Has racist propaganda cost us our humanity?

I am one of the Hastings volunteers who has welcomed refugees on the beach with hot tea and dry clothes (Tensions run high in Hastings over small boat arrivals, 30 November). I was shocked but not surprised to hear that an RNLI lifeboat was blocked from going out to sea by a small group of people protesting against them rescuing refugees. The government has been pumping out a relentless stream of racist propaganda demonising refugees and migrants; predictably, people act on the racism they are spoonfed from above.

The Tories would like us to believe that our jobs, pay, homes and public services are being threatened by a wave of people invading our shores. This is classic scapegoating: when a tiny minority enrich themselves at the expense of the rest of us, they have to use racism to divide and rule.

Many of the 27 refugees who drowned in the Channel were fleeing from regions destabilised by British wars, occupation and colonisation. They died as a consequence of the racist policies of our government, who deliberately created and maintain a hostile environment. We should recognise that it is in the interests of ordinary people in the UK to stand together and demand safe passage for refugees and migrants – they are welcome here.
Jenny Sutton
Hastings, East Sussex

Nesrine Malik writes: “Your entire life is an accident, a random luck of the draw” (Migrants are told they must earn a place in Britain. But no one should have to, 29 November). It is worth pointing out that every newborn child has already experienced two major lotteries over which they have no control, but that will have huge influence on their later lives.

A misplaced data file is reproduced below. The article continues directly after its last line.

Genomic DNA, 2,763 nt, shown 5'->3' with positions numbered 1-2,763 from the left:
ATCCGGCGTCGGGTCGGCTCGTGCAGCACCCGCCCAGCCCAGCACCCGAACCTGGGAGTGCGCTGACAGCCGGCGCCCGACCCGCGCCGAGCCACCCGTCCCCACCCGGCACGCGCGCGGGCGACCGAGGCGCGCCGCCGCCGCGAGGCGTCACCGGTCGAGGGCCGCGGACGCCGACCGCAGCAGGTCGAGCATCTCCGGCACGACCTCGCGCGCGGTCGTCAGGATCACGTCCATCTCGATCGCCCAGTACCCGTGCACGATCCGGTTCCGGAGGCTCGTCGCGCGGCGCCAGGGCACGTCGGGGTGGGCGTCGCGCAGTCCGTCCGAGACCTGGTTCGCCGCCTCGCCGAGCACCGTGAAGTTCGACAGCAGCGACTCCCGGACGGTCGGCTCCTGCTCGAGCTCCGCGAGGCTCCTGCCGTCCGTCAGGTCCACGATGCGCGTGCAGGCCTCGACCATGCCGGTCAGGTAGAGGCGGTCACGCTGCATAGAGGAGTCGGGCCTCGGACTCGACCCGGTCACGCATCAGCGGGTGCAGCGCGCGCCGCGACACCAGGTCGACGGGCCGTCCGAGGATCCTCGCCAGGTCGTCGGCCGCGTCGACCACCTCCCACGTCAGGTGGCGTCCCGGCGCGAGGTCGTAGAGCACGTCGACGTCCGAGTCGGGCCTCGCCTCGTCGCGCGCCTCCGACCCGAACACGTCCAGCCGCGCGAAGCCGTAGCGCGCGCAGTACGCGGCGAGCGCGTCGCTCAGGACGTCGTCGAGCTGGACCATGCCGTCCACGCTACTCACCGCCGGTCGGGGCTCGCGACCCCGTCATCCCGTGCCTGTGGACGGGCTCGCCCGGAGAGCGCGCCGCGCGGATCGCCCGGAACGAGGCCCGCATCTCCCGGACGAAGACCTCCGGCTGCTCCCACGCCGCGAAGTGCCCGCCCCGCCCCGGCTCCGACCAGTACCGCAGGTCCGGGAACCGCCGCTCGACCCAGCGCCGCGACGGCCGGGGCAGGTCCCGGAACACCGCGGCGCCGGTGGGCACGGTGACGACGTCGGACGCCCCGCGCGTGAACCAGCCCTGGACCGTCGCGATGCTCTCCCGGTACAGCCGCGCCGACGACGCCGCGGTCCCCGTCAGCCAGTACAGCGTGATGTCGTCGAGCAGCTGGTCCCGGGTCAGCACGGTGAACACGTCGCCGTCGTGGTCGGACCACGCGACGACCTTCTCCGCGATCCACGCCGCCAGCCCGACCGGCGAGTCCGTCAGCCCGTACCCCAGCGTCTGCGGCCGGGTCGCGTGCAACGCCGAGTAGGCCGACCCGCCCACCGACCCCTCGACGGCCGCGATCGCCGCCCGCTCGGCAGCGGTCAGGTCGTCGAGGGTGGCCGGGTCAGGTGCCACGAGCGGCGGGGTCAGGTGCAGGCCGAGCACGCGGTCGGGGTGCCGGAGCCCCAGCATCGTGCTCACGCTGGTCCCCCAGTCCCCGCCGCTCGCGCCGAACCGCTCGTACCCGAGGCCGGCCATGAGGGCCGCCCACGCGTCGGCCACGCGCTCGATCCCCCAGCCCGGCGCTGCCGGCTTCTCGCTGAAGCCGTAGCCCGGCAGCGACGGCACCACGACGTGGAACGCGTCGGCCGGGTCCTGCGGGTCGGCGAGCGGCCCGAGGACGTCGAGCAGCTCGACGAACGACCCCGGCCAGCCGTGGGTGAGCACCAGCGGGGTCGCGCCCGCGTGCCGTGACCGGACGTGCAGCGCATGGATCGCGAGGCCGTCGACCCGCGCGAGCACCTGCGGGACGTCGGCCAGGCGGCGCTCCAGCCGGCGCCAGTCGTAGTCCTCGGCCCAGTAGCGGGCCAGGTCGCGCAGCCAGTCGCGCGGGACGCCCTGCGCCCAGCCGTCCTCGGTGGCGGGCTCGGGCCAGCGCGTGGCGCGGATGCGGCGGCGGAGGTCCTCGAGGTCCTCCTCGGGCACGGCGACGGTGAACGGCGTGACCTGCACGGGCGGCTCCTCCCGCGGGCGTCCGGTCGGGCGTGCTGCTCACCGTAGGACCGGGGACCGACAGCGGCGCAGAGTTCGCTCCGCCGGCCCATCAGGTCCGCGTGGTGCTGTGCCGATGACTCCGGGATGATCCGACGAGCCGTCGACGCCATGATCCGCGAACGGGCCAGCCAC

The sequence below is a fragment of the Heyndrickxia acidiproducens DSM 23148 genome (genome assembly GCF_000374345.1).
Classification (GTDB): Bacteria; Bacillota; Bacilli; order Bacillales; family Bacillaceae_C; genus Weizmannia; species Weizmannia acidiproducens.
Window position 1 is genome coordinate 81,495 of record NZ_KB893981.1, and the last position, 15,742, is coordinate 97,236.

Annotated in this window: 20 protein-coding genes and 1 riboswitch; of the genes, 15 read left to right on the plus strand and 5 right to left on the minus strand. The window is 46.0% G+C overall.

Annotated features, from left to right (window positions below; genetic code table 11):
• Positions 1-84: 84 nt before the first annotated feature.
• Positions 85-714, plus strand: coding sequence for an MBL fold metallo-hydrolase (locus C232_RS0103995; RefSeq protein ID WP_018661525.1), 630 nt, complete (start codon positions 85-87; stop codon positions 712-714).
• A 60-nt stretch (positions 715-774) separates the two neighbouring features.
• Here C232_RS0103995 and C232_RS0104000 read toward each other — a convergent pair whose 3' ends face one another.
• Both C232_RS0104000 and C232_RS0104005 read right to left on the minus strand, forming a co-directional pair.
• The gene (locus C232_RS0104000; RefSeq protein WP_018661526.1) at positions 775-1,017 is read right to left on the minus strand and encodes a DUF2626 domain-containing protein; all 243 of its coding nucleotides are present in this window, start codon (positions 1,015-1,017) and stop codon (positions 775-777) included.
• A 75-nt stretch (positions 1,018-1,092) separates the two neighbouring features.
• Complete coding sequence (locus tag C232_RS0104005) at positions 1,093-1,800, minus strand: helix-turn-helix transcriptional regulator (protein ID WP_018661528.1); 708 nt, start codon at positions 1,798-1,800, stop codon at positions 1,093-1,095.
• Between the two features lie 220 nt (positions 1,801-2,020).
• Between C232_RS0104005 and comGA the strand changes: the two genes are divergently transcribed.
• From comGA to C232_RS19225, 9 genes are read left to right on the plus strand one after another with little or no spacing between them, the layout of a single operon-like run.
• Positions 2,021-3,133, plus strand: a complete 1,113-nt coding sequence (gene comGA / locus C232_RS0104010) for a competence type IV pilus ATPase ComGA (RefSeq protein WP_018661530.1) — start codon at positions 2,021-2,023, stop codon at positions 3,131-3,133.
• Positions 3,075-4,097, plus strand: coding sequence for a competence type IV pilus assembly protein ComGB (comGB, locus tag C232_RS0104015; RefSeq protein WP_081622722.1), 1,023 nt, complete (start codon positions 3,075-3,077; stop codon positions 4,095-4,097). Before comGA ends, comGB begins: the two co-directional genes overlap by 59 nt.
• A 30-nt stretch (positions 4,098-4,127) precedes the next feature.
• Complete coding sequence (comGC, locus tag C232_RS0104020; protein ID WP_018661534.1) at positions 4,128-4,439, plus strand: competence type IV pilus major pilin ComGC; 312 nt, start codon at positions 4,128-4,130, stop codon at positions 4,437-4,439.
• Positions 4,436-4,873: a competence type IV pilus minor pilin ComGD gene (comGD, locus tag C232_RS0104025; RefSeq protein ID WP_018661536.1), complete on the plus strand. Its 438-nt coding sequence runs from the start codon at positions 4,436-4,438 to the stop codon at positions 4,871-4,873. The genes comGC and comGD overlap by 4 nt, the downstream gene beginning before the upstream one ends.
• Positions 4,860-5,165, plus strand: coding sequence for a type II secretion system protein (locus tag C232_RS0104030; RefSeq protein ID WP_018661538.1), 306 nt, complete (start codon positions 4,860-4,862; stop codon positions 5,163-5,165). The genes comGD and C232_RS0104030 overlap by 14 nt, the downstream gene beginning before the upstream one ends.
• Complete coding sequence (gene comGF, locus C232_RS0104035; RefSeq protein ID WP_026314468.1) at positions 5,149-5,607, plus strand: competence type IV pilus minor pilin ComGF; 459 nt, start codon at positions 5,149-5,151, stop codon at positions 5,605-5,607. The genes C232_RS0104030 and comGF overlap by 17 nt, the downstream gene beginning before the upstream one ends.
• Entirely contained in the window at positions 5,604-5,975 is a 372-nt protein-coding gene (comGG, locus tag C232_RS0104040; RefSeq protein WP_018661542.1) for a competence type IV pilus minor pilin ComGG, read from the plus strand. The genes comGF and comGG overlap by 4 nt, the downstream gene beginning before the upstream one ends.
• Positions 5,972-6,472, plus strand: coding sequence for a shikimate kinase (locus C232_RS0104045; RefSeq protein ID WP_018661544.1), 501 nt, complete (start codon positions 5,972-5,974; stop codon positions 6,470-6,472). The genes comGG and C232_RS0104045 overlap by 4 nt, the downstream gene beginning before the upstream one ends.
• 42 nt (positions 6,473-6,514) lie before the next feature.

First, the moment of conception: are you blessed with “good” genes or cursed with “bad” ones? Second, the circumstances of your birth. Malik discusses place of birth, where a country providing a hostile environment – be it from poverty, conflict, repression or climate – creates refugees. But even in a wealthy country you can be born into a financially-secure family or into a poor or dysfunctional one.

Surely, in any decent code of morals, those who have been lucky in life’s lotteries should feel obliged to help those who, for whatever reason and through no fault of their own, have not had such luck. One of the most depressing statements that one hears from time to time is, “if I can do it, anyone can”. As Malik implies, this claim, carrying the accusation that it is always your own fault if you struggle and suffer where others succeed, is blatantly untrue.
Peter Pusey
Malvern, Worcestershire

Thank you, Nesrine Malik, for such a brilliant piece, so clearly explaining and criticising current attitudes towards asylum seekers. I feel very strongly about this, and I have to ask: who do we think we are? Who were our ancestors? How did they get here? What right have we to deny anyone entry?
Rowena Dawson
Kegworth, Leicestershire

Nesrine Malik’s humane commentary on the deaths of migrants in the English Channel reminded me of another recent Guardian article (Inquiry into foundation linked to Prince of Wales launched, 18 November), where we learned that the son of one of Saudi Arabia’s richest men had been advised that securing honorary roles and awards would aid his attempt to secure British citizenship or residency. Ah, so that’s the way to do it.
Jennifer Basannavar
Twickenham, London

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